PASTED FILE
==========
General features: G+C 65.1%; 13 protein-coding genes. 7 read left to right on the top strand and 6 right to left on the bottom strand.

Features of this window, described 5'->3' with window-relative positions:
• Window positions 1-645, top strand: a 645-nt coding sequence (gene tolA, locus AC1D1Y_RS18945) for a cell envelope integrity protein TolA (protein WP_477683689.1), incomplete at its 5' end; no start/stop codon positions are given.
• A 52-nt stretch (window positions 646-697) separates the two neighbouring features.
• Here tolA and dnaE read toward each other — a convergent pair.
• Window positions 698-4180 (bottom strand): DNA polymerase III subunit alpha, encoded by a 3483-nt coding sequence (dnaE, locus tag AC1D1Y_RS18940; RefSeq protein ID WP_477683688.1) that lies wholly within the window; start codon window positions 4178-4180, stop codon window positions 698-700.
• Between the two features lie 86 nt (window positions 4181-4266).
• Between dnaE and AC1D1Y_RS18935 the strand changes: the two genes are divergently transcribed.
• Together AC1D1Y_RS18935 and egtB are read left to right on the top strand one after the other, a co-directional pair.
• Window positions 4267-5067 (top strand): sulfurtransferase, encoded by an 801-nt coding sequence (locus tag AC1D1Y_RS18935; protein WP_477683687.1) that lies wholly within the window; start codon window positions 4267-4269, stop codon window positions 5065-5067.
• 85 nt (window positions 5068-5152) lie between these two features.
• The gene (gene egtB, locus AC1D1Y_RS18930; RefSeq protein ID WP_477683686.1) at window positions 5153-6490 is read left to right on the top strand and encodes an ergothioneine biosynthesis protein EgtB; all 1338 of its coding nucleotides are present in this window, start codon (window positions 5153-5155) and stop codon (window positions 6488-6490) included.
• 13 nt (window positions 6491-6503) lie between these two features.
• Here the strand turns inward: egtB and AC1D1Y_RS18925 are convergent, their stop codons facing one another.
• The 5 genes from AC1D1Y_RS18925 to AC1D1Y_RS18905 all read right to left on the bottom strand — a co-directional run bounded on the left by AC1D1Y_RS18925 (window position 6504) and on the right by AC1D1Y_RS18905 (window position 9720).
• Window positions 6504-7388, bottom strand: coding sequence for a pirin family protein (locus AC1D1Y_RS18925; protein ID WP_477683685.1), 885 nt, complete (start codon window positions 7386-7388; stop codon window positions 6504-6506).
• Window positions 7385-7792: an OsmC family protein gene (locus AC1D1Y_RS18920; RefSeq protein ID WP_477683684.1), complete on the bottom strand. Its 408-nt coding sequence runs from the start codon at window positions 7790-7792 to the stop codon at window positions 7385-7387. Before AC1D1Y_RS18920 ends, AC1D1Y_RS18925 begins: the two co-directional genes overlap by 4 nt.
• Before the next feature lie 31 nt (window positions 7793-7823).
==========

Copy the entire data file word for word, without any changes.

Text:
General features: G+C 65.1%; 13 protein-coding genes. 7 read left to right on the top strand and 6 right to left on the bottom strand.

Features of this window, described 5'->3' with window-relative positions:
• Window positions 1-645, top strand: a 645-nt coding sequence (gene tolA, locus AC1D1Y_RS18945) for a cell envelope integrity protein TolA (protein WP_477683689.1), incomplete at its 5' end; no start/stop codon positions are given.
• A 52-nt stretch (window positions 646-697) separates the two neighbouring features.
• Here tolA and dnaE read toward each other — a convergent pair.
• Window positions 698-4180 (bottom strand): DNA polymerase III subunit alpha, encoded by a 3483-nt coding sequence (dnaE, locus tag AC1D1Y_RS18940; RefSeq protein ID WP_477683688.1) that lies wholly within the window; start codon window positions 4178-4180, stop codon window positions 698-700.
• Between the two features lie 86 nt (window positions 4181-4266).
• Between dnaE and AC1D1Y_RS18935 the strand changes: the two genes are divergently transcribed.
• Together AC1D1Y_RS18935 and egtB are read left to right on the top strand one after the other, a co-directional pair.
• Window positions 4267-5067 (top strand): sulfurtransferase, encoded by an 801-nt coding sequence (locus tag AC1D1Y_RS18935; protein WP_477683687.1) that lies wholly within the window; start codon window positions 4267-4269, stop codon window positions 5065-5067.
• 85 nt (window positions 5068-5152) lie between these two features.
• The gene (gene egtB, locus AC1D1Y_RS18930; RefSeq protein ID WP_477683686.1) at window positions 5153-6490 is read left to right on the top strand and encodes an ergothioneine biosynthesis protein EgtB; all 1338 of its coding nucleotides are present in this window, start codon (window positions 5153-5155) and stop codon (window positions 6488-6490) included.
• 13 nt (window positions 6491-6503) lie between these two features.
• Here the strand turns inward: egtB and AC1D1Y_RS18925 are convergent, their stop codons facing one another.
• The 5 genes from AC1D1Y_RS18925 to AC1D1Y_RS18905 all read right to left on the bottom strand — a co-directional run bounded on the left by AC1D1Y_RS18925 (window position 6504) and on the right by AC1D1Y_RS18905 (window position 9720).
• Window positions 6504-7388, bottom strand: coding sequence for a pirin family protein (locus AC1D1Y_RS18925; protein ID WP_477683685.1), 885 nt, complete (start codon window positions 7386-7388; stop codon window positions 6504-6506).
• Window positions 7385-7792: an OsmC family protein gene (locus AC1D1Y_RS18920; RefSeq protein ID WP_477683684.1), complete on the bottom strand. Its 408-nt coding sequence runs from the start codon at window positions 7790-7792 to the stop codon at window positions 7385-7387. Before AC1D1Y_RS18920 ends, AC1D1Y_RS18925 begins: the two co-directional genes overlap by 4 nt.
• Before the next feature lie 31 nt (window positions 7793-7823).